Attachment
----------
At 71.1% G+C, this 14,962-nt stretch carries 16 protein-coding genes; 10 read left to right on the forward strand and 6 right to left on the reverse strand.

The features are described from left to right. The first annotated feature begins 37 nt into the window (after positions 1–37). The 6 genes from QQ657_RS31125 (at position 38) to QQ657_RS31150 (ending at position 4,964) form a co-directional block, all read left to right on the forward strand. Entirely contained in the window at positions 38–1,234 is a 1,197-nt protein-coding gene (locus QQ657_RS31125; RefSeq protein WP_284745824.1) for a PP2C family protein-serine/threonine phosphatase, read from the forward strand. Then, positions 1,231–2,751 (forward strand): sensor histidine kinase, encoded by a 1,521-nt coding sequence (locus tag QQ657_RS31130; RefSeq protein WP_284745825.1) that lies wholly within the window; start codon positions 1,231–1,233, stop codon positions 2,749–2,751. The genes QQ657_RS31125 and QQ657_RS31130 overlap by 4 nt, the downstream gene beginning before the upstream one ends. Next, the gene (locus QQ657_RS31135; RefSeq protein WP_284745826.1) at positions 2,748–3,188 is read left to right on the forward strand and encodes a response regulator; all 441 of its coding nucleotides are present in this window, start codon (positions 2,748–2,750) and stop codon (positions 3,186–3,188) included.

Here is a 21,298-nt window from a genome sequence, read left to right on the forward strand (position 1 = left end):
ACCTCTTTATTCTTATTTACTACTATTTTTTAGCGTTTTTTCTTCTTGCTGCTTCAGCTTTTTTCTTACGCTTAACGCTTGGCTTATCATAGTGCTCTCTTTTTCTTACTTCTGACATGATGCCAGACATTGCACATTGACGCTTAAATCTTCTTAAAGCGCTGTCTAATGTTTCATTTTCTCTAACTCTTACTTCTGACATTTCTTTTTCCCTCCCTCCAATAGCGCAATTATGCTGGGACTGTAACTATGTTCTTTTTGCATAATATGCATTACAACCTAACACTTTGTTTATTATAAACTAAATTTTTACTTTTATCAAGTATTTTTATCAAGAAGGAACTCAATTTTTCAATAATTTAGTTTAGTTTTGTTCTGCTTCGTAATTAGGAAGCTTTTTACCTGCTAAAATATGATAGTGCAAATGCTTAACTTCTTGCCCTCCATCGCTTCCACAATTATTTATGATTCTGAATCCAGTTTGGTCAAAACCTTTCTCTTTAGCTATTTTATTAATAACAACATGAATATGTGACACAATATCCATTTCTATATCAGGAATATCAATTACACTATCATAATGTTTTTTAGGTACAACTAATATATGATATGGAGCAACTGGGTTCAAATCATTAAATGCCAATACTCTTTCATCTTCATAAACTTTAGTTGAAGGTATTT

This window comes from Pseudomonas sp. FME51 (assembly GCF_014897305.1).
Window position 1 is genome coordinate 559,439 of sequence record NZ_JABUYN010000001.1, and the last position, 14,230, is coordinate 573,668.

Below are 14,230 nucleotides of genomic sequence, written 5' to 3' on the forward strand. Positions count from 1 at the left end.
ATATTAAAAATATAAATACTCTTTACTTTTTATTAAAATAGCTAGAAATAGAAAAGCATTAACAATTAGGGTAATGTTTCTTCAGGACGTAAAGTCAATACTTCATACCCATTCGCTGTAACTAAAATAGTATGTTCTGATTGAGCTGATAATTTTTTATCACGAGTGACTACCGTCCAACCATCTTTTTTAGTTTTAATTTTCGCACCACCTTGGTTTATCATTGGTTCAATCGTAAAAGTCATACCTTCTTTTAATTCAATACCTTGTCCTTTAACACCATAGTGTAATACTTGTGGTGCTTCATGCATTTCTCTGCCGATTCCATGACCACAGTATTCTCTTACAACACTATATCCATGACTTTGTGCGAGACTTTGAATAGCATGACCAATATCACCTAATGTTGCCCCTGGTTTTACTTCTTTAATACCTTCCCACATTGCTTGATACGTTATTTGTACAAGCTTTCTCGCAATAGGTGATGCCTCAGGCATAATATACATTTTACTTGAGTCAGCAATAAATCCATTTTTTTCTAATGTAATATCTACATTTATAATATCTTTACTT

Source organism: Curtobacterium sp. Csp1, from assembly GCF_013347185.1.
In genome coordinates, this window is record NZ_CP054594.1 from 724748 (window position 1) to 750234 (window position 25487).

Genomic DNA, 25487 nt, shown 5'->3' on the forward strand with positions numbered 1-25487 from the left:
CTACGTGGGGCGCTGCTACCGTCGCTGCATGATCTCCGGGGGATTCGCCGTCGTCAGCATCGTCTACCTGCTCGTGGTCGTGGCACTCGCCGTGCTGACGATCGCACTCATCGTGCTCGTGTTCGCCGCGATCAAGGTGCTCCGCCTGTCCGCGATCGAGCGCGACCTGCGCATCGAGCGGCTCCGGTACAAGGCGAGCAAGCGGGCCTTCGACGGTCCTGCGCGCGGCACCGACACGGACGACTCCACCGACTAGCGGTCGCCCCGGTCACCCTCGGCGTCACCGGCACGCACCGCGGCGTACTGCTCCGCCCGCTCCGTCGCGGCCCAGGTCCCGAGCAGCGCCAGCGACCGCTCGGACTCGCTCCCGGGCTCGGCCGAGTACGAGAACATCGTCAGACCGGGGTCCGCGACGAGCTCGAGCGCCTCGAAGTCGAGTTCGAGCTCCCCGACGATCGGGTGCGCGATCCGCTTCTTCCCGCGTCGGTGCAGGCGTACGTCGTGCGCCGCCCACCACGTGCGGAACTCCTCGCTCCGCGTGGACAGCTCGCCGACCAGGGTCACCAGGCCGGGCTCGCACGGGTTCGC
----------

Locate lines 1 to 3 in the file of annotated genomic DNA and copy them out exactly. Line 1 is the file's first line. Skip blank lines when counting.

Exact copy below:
At 71.1% G+C, this 14,962-nt stretch carries 16 protein-coding genes; 10 read left to right on the forward strand and 6 right to left on the reverse strand.

The features are described from left to right. The first annotated feature begins 37 nt into the window (after positions 1–37). The 6 genes from QQ657_RS31125 (at position 38) to QQ657_RS31150 (ending at position 4,964) form a co-directional block, all read left to right on the forward strand. Entirely contained in the window at positions 38–1,234 is a 1,197-nt protein-coding gene (locus QQ657_RS31125; RefSeq protein WP_284745824.1) for a PP2C family protein-serine/threonine phosphatase, read from the forward strand. Then, positions 1,231–2,751 (forward strand): sensor histidine kinase, encoded by a 1,521-nt coding sequence (locus tag QQ657_RS31130; RefSeq protein WP_284745825.1) that lies wholly within the window; start codon positions 1,231–1,233, stop codon positions 2,749–2,751. The genes QQ657_RS31125 and QQ657_RS31130 overlap by 4 nt, the downstream gene beginning before the upstream one ends. Next, the gene (locus QQ657_RS31135; RefSeq protein WP_284745826.1) at positions 2,748–3,188 is read left to right on the forward strand and encodes a response regulator; all 441 of its coding nucleotides are present in this window, start codon (positions 2,748–2,750) and stop codon (positions 3,186–3,188) included.

Here is a 21,298-nt window from a genome sequence, read left to right on the forward strand (position 1 = left end):